Charlotte Allen had a very thought-provoking article in the latest First Things, entitled “Punching Down” (see it here http://www.firstthings.com/article/2016/06/punching-down). The article begins with the saga of the all but forgotten Kim Davis, the hapless county clerk in Rowan County, Kentucky who refused to sign homosexual marriage licenses and also forbad her assistant from doing so. Well, even many on my side of the political spectrum ridiculed her for that brazen display of conscience run amok. And I fully understand the issues behind that position, but Charlotte Allen has added an important dimension to this sad situation. Reading the article has caused me to see Kim Davis and others humiliated deliberately by the elites with new sympathy, if not for their particular actions, certainly for the abuse heaped on them by our “betters.”
Here is how Allen sums the first stage of the legal wranglings and the beginning of the second phase:
“You might think that Bevin’s stroke of the pen [an executive order removing clerks names from licenses]—honoring the Christian faith of Davis and two other Kentucky county clerks who had taken similar stances (neither was subjected to litigation), while allowing same-sex couples to proceed to their wedding ceremonies—would have ended the matter in an amicable compromise. It did not. The ACLU continued to press forward against Davis, contending that a Kentucky statute required that Davis’s signature and title appear on the licenses, and it was a statute that could not be nullified by a governor’s executive order. This was certainly a valid legal point, except that the ACLU’s way of making it was to request Bunning to issue a second contempt order that would send Davis back to jail for failing to comply with his original September 3 injunction. The ACLU made much of the altered license form that Davis had authorized (it had the word “clerk” systematically crossed out) and was still seeking to have her re-incarcerated even as the Kentucky Senate was moving along a bill in early 2016 that would amend Kentucky law along the lines of Bevin’s executive order (and thus render the ACLU’s argument moot), and as the Sixth Circuit was reading briefs and hearing arguments in Davis’s appeal.”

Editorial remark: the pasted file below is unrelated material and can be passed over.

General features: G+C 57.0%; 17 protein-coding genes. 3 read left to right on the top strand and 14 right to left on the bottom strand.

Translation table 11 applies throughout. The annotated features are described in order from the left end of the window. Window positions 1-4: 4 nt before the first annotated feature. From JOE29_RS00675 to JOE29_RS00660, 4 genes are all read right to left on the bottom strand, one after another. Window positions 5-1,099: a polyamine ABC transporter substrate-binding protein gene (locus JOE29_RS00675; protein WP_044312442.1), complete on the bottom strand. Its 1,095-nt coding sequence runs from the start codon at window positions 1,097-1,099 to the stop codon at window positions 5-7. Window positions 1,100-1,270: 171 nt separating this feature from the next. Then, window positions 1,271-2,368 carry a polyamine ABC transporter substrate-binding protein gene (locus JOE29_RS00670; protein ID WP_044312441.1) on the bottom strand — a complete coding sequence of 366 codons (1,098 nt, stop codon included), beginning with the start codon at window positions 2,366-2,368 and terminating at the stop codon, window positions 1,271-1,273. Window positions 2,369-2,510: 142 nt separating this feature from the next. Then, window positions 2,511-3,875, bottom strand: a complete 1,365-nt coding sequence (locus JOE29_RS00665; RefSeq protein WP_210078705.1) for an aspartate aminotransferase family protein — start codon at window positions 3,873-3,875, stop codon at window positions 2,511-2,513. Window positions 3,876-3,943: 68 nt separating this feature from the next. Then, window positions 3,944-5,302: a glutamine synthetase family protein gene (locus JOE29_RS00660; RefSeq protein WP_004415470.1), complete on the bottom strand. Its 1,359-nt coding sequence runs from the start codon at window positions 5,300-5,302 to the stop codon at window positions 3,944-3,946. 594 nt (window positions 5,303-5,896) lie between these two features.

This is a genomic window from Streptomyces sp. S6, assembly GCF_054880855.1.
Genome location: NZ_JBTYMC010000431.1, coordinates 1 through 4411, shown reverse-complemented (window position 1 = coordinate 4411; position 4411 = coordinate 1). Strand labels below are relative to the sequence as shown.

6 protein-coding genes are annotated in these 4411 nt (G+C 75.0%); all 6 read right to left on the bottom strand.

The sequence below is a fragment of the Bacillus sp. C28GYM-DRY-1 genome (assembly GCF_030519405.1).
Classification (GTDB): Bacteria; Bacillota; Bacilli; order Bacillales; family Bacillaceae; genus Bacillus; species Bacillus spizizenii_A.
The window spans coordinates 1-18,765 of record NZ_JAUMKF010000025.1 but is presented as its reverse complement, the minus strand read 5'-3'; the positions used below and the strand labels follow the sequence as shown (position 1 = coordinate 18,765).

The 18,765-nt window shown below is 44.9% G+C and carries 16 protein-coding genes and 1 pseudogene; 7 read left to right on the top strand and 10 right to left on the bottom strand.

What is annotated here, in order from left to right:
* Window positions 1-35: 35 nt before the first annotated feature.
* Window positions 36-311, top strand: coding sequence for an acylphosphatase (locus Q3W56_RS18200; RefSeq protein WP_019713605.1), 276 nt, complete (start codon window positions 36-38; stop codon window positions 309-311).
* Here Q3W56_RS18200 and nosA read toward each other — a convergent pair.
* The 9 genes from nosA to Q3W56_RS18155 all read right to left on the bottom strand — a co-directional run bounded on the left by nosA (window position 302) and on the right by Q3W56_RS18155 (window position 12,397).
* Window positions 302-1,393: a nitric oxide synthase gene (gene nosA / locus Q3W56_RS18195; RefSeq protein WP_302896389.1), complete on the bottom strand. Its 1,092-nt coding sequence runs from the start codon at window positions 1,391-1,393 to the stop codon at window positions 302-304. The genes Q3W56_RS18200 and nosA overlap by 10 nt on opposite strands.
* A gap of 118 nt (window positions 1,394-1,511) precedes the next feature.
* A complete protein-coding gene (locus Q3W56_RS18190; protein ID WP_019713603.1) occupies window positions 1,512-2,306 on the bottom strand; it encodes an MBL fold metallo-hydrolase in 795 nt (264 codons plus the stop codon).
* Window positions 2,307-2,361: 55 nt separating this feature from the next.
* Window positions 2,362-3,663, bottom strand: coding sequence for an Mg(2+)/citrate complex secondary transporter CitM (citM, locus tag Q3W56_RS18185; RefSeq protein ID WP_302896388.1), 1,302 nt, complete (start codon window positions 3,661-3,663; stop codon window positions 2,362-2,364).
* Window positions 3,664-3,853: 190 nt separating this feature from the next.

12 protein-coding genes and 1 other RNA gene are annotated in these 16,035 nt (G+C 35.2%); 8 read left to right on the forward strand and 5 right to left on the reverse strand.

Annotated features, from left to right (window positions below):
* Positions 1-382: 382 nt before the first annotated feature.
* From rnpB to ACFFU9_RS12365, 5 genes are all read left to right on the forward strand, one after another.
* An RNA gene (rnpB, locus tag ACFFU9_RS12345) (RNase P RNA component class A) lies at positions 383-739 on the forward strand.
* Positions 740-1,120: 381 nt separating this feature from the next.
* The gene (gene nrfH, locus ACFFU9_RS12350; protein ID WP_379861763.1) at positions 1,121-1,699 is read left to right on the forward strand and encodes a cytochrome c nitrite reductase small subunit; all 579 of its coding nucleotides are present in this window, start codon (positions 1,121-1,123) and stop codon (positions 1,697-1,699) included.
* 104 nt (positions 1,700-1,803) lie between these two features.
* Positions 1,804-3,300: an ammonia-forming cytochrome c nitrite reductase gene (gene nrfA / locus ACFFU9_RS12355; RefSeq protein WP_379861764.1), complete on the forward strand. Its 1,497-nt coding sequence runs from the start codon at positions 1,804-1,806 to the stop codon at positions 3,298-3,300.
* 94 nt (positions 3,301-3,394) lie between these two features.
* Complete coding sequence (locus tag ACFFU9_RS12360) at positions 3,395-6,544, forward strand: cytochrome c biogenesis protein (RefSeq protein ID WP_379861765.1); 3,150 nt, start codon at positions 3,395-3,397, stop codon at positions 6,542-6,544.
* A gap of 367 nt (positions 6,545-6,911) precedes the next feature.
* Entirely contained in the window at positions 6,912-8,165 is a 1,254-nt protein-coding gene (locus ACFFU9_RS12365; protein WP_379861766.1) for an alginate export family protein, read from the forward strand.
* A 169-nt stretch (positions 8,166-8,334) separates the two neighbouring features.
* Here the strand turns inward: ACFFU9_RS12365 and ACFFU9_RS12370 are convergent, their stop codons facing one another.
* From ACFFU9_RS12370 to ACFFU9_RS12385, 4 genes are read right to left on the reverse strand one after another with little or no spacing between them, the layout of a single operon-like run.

Well, that seems at first like a little legal “strategy.” But read further, about how our cultural elites have treated Ms. Davis:
“The added factor is the social and personal identity of Davis herself. It is class that turned the Kim Davis litigation into a long-running spectacle of ridicule . . . of Kim Davis. Her personal appearance—significantly overweight, clad in the drab ankle-length skirts and visible undershirts that reminded everybody of the Duggars, and sporting the flyaway waist-length hair that seemed to be dictated by an overly literal reading of Paul’s First Epistle to the Corinthians—was a fixture of nightly television during the fall of 2015. It was also an object of parody, on Bill Maher and Saturday Night Live and in gay bars across America, where “Kim Davis” seemed to be the prizewinning Halloween costume.”